Leaping from line to laughter : young children's understanding of visual metaphor



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The current study was designed to test metaphoric understanding in children ages 3,10 to 6,7. Subjects first participated in a test of physiognomic sensitivity, a sorting task in which abstract lines, colors, and simple pictures were matched affectively to stick figures expressing various emotions. Subjects then were asked to choose two pictures within triads that they felt "go together in some special way". Pictures could be matched on metaphoric, functional, categorical, or analytical bases. Two triad sets were employed, one derived from those developed by Kogan, Connor, Gross, and Fava (1980) for the Metaphoric Triads Task (MTT). The other triad set was created and drawn by the author. The latter set was designed with the preschool child in mind, depicting scenes, characters, and events that are familiar to the very young child. It was hypothesized that preschool age children would demonstrate physiognomic sensitivity as measured in the sorting task. Further, an age effect was predicted relative to performance on MTT triads. Finally, it was hypothesized that the performance level would improve on child-referenced triads for all subjects, and with kindergarten-age children scoring the highest. Results revealed support for all hypotheses.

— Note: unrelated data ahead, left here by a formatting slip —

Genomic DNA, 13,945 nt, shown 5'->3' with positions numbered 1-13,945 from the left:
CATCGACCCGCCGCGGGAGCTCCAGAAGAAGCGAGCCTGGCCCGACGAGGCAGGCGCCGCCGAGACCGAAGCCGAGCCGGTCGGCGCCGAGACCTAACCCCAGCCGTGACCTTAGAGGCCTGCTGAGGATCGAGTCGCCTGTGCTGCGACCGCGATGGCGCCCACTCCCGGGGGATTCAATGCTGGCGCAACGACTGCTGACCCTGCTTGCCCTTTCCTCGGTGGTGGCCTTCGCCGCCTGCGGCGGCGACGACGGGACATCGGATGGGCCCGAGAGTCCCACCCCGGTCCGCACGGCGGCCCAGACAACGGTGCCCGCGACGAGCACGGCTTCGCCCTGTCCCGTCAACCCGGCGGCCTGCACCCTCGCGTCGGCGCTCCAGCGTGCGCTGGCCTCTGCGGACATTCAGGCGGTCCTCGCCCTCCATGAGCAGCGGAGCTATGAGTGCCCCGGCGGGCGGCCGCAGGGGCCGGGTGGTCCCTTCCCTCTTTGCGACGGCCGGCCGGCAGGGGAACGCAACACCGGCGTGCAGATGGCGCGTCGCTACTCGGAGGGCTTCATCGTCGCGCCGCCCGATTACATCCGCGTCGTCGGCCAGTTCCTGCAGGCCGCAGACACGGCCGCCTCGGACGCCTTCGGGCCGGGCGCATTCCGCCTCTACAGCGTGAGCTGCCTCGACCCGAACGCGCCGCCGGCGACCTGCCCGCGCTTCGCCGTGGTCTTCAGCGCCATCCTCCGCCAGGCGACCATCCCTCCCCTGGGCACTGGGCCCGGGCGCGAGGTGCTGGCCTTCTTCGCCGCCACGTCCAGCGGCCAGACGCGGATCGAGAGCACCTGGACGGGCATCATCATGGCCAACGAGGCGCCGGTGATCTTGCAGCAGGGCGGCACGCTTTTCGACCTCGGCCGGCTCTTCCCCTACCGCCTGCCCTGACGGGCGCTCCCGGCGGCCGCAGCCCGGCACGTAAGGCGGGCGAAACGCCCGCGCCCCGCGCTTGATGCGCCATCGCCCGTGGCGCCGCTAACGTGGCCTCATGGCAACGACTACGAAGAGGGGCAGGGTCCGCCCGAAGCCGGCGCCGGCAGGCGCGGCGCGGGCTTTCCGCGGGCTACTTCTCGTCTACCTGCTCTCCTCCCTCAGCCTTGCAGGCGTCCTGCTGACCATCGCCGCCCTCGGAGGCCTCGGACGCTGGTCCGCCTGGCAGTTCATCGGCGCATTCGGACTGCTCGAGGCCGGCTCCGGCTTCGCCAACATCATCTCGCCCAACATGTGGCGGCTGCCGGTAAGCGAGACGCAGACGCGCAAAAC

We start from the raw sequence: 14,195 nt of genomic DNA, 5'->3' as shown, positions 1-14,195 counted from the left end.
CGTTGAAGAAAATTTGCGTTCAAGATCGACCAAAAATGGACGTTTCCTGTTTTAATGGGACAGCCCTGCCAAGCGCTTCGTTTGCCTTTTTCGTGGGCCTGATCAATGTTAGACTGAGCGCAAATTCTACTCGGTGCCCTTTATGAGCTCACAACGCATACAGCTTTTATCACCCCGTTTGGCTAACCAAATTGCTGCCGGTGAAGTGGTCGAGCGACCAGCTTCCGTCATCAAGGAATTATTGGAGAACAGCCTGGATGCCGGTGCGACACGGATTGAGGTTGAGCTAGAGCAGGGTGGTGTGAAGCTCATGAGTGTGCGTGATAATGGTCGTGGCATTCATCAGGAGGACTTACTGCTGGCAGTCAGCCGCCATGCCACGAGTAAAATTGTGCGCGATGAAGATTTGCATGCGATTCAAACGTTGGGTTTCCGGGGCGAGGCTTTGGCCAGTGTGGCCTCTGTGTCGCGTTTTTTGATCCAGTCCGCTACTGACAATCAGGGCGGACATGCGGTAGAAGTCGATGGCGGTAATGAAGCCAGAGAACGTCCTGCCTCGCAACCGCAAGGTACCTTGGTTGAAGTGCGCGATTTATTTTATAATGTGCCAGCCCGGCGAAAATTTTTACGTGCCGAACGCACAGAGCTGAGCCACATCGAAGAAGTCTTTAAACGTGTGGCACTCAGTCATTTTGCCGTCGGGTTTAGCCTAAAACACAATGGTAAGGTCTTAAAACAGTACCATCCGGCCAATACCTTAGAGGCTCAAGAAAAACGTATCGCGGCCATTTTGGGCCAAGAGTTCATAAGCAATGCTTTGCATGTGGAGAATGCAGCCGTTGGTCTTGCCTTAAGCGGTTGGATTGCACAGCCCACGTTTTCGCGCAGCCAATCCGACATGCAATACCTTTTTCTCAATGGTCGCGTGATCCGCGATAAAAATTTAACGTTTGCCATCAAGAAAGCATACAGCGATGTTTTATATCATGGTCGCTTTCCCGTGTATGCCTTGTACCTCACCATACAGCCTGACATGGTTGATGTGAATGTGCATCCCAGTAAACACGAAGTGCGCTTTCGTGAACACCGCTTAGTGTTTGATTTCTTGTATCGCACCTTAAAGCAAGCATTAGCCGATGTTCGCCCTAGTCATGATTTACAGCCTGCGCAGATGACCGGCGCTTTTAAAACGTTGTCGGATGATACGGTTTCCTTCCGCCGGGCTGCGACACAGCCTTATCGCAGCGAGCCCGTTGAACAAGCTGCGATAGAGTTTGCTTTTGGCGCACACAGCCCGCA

Metaphor--Psychological aspects, Child psychology, Creative ability in children